Surely life would be more peaceful, surely marriages and families would be stronger, certainly neighborhoods and nations would be safer and kinder and more constructive if more of the gospel of Jesus Christ “with sweetness” could fill our breasts.
Unless we pay more attention to the thoughts of our hearts, I wonder what hope we have to claim that greater joy, that sweeter prize: someday his loving “face to see / And in [his] presence rest.”
Every day of our lives and in every season of the year … , Jesus asks each of us, as he did following his triumphant entry into Jerusalem those many years ago, “What think ye of Christ? whose son is he?” (Matt. 22:42.)
We declare that he is the Son of God, and the reality of that fact should stir our souls more frequently.4
We must know Christ better than we know him; we must remember him more often than we remember him; we must serve him more valiantly than we serve him. Then we will drink water springing up unto eternal life and will eat the bread of life.5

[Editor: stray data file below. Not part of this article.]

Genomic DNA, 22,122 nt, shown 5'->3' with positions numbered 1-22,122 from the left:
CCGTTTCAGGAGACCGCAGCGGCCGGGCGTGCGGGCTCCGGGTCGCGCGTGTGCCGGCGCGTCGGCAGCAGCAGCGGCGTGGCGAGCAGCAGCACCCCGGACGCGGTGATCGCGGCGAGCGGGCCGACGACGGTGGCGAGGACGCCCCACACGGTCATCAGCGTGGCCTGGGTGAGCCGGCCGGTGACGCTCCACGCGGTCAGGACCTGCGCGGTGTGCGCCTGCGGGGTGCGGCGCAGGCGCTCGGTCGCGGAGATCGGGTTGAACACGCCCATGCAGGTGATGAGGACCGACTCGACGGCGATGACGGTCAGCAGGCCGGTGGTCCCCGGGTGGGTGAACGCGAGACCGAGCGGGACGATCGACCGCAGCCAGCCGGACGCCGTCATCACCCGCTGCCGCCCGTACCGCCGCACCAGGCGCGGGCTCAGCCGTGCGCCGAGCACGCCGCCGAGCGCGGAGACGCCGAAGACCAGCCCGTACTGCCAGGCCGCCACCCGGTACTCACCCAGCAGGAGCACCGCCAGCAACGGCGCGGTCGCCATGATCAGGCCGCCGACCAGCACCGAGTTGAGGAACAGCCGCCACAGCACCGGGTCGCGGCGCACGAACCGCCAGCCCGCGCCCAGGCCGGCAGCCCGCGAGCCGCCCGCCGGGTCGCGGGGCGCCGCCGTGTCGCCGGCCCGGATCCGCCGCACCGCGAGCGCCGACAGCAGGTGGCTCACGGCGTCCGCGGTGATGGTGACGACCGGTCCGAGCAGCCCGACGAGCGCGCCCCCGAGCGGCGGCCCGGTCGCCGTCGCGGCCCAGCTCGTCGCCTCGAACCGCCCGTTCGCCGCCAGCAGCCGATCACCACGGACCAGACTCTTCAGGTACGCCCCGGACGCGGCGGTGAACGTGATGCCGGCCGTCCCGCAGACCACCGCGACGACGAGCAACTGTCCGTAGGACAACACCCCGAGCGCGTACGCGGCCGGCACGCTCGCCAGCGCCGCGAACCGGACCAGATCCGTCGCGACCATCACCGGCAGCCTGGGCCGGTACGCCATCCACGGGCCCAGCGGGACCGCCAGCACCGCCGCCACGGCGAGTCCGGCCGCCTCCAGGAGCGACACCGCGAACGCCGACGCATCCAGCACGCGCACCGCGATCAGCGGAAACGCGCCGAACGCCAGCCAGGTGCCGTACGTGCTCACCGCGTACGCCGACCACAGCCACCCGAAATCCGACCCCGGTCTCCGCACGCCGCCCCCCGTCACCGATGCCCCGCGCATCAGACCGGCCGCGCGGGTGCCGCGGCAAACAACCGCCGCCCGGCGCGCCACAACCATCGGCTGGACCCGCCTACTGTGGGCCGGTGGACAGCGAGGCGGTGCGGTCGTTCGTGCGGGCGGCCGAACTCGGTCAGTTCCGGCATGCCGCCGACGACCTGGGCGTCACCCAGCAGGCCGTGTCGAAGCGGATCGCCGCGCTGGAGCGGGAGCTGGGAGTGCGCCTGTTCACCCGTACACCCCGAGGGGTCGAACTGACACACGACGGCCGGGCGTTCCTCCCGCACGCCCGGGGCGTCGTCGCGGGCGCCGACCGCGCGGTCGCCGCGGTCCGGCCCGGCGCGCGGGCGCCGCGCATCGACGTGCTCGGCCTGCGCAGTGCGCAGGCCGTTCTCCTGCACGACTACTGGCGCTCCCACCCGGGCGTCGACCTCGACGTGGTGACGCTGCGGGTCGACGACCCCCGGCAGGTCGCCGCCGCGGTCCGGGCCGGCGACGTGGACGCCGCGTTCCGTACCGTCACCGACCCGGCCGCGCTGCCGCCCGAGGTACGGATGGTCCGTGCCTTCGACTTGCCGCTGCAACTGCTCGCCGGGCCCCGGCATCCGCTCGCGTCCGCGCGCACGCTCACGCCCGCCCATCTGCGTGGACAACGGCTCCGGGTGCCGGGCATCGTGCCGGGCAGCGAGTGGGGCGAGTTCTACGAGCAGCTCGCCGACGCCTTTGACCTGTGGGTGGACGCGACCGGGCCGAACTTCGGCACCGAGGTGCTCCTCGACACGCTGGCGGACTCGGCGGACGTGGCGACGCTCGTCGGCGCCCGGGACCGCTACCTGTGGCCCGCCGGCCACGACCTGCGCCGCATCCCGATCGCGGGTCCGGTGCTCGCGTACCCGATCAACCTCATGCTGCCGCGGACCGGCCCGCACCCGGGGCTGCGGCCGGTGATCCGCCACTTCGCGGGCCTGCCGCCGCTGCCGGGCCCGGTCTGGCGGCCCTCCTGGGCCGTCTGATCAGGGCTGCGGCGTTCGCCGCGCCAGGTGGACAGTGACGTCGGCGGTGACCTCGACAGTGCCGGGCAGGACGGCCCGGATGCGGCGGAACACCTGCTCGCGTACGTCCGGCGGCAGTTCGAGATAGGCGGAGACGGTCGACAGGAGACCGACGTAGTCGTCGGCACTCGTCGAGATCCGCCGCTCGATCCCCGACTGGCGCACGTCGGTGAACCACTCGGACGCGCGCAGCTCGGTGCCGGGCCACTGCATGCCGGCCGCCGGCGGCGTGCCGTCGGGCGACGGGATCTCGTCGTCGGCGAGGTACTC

O hope of ev’ry contrite heart,
O joy of all the meek,
To those who fall, how kind thou art!
How good to those who seek!
What a lovely verse of music, and what a message of hope anchored in the gospel of Christ! Is there one among us, in any walk of life, who does not need hope and seek for greater joy? These are the universal needs and longings of the human soul, and they are the promises of Christ to his followers. Hope is extended to “ev’ry contrite heart” and joy comes to “all the meek.”
Contrition is costly—it costs us our pride and our insensitivity, but it especially costs us our sins. For, as King Lamoni’s father knew twenty centuries ago, this is the price of true hope. “O God,” he cried, “wilt thou make thyself known unto me, and I will give away all my sins to know thee … that I may be raised from the dead, and be saved at the last day.” (Alma 22:18.) When we, too, are willing to give away all our sins to know him and follow him, we, too, will be filled with the joy of eternal life.